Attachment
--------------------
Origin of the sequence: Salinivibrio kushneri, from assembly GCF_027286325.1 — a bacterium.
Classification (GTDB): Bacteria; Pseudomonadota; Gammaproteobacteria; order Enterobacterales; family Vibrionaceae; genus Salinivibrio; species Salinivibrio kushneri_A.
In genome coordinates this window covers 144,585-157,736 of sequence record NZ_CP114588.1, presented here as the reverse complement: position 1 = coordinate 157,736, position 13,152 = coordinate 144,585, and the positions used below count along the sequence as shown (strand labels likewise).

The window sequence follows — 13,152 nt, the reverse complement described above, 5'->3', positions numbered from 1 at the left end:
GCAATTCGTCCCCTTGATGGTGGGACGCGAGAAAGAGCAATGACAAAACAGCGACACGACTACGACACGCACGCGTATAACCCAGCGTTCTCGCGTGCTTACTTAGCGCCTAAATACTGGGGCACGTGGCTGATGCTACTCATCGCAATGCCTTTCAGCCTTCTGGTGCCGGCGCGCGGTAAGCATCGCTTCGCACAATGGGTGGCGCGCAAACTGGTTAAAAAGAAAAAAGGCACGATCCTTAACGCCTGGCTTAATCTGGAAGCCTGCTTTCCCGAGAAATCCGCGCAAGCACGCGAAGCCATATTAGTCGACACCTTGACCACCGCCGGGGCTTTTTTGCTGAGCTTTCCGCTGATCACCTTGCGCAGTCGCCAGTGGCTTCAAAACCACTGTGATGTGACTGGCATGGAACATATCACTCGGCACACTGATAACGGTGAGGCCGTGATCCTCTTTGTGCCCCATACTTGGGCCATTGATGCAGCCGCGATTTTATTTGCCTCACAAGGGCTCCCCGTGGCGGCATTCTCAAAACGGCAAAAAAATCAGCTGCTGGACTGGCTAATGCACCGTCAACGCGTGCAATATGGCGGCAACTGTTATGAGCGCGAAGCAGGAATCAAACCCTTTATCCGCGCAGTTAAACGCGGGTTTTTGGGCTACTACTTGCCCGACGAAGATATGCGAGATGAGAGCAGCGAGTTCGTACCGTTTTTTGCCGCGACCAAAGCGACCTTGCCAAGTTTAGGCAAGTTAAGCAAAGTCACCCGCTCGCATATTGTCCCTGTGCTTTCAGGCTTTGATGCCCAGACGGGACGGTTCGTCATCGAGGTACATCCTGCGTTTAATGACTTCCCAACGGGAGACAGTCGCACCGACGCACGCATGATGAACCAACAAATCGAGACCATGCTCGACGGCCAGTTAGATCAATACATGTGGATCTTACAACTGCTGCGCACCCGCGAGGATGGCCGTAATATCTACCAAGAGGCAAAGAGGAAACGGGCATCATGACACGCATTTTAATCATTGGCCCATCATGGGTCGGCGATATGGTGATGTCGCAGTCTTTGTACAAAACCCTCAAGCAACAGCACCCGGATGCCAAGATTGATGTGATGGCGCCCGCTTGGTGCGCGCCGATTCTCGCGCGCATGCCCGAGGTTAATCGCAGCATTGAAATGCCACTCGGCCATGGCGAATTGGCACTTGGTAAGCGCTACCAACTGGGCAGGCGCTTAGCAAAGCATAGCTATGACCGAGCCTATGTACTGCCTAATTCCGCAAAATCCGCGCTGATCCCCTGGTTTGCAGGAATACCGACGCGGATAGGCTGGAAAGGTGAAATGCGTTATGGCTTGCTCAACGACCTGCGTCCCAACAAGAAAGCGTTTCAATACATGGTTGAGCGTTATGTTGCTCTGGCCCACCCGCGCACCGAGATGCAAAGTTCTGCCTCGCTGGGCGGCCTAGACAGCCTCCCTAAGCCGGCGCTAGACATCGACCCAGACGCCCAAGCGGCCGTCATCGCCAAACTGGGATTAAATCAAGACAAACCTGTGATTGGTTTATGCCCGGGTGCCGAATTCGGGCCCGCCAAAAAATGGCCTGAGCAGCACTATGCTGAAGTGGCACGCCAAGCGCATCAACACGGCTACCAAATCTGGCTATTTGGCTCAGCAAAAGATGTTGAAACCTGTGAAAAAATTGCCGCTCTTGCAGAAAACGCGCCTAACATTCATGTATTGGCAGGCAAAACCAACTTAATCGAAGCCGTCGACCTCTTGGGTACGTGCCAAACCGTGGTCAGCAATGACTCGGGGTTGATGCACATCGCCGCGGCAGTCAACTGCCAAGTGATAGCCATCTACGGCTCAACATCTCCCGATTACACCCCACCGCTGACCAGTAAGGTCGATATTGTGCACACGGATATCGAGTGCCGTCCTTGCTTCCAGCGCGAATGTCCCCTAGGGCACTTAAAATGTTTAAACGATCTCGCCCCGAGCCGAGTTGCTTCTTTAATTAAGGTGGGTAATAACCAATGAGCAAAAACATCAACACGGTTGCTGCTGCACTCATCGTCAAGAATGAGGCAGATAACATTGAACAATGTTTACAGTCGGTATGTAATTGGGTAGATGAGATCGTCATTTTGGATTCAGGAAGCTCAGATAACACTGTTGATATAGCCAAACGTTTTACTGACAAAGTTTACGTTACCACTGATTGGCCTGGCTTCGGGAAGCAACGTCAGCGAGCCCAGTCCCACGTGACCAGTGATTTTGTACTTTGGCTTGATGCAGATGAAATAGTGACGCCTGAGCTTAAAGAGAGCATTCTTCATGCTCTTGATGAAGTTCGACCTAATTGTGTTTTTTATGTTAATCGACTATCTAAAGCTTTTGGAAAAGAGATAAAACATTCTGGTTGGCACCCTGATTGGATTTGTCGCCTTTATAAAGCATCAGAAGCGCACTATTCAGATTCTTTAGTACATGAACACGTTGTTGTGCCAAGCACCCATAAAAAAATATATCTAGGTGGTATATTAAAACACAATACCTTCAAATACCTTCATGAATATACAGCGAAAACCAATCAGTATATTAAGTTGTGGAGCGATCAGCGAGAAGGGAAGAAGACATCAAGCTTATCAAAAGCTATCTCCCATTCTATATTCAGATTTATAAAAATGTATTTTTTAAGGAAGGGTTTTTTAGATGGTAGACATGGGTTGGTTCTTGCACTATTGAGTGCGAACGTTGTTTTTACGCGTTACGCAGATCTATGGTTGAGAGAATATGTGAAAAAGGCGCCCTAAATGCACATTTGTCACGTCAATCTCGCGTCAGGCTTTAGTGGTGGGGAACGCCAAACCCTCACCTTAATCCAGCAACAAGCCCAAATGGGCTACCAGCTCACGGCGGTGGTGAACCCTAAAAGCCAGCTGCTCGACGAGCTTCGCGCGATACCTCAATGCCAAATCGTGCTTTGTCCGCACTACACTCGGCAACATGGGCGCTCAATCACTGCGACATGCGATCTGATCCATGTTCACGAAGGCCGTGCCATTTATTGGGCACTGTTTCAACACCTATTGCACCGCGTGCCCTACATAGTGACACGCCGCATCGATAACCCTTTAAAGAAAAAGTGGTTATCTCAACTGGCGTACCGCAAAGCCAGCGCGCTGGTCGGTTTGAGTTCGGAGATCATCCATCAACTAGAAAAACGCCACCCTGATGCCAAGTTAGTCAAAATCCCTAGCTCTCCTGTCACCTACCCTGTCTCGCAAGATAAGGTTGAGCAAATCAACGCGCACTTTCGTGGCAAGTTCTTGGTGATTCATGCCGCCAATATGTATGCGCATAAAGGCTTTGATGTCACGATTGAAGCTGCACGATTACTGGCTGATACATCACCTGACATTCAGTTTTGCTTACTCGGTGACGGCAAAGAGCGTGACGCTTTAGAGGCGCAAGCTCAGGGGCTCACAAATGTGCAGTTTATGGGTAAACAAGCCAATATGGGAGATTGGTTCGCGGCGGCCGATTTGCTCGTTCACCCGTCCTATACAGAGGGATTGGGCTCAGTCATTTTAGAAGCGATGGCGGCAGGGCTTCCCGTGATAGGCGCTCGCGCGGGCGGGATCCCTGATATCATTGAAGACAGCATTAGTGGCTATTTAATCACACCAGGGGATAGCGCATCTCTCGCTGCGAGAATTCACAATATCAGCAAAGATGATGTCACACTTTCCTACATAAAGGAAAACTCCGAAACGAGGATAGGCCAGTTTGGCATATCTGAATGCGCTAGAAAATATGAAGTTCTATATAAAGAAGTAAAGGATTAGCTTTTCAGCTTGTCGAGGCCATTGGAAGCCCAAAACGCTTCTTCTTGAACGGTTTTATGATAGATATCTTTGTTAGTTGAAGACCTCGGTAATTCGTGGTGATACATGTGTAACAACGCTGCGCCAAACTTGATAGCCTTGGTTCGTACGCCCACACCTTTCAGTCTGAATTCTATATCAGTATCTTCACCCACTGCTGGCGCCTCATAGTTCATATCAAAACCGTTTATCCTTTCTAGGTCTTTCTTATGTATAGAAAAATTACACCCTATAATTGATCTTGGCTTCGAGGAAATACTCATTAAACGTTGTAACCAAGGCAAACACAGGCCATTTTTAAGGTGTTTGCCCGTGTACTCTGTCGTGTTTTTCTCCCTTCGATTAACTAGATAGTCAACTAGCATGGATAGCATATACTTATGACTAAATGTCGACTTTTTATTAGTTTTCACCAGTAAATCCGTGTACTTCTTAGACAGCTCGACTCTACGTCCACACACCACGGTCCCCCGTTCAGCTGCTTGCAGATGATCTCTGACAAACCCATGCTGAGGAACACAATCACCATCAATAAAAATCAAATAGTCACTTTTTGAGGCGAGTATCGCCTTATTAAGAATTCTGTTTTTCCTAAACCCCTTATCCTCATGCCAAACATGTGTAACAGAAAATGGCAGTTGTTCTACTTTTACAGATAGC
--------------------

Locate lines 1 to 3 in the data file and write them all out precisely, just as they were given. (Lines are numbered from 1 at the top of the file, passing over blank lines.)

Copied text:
Origin of the sequence: Salinivibrio kushneri, from assembly GCF_027286325.1 — a bacterium.
Classification (GTDB): Bacteria; Pseudomonadota; Gammaproteobacteria; order Enterobacterales; family Vibrionaceae; genus Salinivibrio; species Salinivibrio kushneri_A.
In genome coordinates this window covers 144,585-157,736 of sequence record NZ_CP114588.1, presented here as the reverse complement: position 1 = coordinate 157,736, position 13,152 = coordinate 144,585, and the positions used below count along the sequence as shown (strand labels likewise).